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Tips for Eating Healthy on a Fixed Income for Seniors and Caregivers Focusing on Diet and Nutrition

Published: Sep 8, 2010

No matter what your age is, a healthy diet is important. For seniors facing financial and physical challenges, shopping for and cooking healthy foods can be a difficult.

With the help of Comfort Keepers® home health care services and their physicians, seniors can more easily implement some common-sense strategies to eat well and stay healthy. This month we’re focusing on Comfort Keepers’ STOP Senior Hunger initiative, helping seniors, their families and caregivers find a healthy nutritional balance at all stages of life.

Here are some affordable tips for eating a nutritious, delicious diet for seniors:

•  Make meal planning and preparation a fun experience. Plan one new meal, prepare a new recipe or try a new food item each week. Look for new ways to prepare an old favorite.

• Cook once, eat twice. Buy enough ingredients to cook more than one meal and then freeze individual portions.

• Focus on foods that provide high-quality nutrition. Suggest complex carbohydrates instead of simple sugars – whole grains versus processed white flours and refined sugars. Senior services providers from Comfort Keepers are well-educated in senior nutrition.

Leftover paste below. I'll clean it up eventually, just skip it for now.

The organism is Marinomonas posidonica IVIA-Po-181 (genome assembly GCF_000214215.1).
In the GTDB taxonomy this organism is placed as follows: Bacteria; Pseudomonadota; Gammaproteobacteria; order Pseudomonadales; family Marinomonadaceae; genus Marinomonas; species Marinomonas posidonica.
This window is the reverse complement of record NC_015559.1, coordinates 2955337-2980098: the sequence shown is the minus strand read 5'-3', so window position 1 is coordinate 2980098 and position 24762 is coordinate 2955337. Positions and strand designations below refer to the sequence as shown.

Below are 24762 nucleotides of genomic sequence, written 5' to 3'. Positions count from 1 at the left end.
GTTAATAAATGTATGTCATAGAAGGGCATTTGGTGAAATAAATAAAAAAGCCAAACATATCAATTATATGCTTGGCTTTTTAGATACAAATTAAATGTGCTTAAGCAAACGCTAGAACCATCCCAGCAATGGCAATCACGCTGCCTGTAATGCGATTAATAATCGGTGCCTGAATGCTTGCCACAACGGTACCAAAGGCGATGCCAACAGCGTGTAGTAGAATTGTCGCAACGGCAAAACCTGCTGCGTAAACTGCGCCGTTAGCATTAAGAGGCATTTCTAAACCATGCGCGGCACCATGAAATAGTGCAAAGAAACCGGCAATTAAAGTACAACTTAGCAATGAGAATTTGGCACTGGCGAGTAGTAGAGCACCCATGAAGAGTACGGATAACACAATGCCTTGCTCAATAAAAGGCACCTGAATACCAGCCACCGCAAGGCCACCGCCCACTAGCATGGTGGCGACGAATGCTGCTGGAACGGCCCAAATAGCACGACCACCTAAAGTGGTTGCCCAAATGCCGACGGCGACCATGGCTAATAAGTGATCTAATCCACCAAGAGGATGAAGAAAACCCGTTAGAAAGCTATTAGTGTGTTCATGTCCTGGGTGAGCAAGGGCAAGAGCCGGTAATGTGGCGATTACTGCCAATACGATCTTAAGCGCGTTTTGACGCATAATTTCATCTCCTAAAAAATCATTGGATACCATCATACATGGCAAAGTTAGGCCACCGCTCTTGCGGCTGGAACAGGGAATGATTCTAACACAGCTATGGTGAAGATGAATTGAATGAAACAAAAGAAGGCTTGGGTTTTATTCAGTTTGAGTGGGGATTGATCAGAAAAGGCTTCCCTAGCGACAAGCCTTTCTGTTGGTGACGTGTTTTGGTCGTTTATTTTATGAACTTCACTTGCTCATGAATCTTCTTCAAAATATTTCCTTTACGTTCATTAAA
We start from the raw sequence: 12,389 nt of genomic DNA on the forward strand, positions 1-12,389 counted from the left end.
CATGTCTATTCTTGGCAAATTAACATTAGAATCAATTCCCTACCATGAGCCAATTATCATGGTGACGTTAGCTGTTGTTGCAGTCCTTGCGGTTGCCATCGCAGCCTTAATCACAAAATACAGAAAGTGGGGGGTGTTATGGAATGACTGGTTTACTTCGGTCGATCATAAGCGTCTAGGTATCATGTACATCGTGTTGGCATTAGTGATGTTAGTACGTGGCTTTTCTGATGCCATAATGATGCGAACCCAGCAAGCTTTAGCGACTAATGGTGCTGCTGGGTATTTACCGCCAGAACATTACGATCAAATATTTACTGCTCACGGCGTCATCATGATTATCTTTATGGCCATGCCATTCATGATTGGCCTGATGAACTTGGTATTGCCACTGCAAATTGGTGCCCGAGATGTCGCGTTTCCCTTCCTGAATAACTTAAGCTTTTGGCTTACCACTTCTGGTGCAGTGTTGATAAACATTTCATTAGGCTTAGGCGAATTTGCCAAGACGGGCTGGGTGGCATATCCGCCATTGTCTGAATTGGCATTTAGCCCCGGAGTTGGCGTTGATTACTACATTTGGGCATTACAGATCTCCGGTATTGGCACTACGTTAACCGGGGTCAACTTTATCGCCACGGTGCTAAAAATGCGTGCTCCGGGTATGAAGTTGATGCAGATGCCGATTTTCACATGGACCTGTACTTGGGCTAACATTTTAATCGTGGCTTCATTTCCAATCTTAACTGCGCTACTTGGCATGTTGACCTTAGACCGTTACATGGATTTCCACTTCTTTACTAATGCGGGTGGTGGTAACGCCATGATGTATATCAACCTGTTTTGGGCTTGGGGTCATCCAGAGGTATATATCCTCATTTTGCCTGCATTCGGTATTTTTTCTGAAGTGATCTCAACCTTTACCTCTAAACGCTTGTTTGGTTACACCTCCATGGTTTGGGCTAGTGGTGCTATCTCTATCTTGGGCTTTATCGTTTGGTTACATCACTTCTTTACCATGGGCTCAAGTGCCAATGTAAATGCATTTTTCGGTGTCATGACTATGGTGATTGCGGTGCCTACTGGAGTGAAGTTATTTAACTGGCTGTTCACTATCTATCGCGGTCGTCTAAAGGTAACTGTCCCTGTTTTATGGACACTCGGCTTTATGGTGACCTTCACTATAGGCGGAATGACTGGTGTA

• Buy fresh fruits and vegetables when they’re in season (it is cheaper) and opt for frozen produce when fresh is not available.

• Purchase lower cost, high-quality protein, such as low-fat ground meat, eggs, beans, tofu, tuna and dairy products including milk, cottage cheese, cheese and yogurt.

• Shop using a list to avoid unnecessary purchases and make better food choices. Never go grocery shopping while hungry, which can lead to impulse purchases and excessive calorie intake.

• Buy store brands if you like them. Caregivers and seniors can clip coupons and watch grocery store ads for sales.

• Avoid or buy only small amounts of prepared foods, sweets and snack foods that offer fewer nutrients.

• When eating out, take advantage of senior menus or discounts. Lunch is most often a cheaper option than dinner – portions will  likely be smaller, too.

Your local Comfort Keepers may have a resource  guide with contact information for local financial assistance programs that apply to seniors in home health care. Some seniors may be eligible for food stamps.

Note: Seniors, their family members and other caregivers should speak with their doctors about managing their nutrition.

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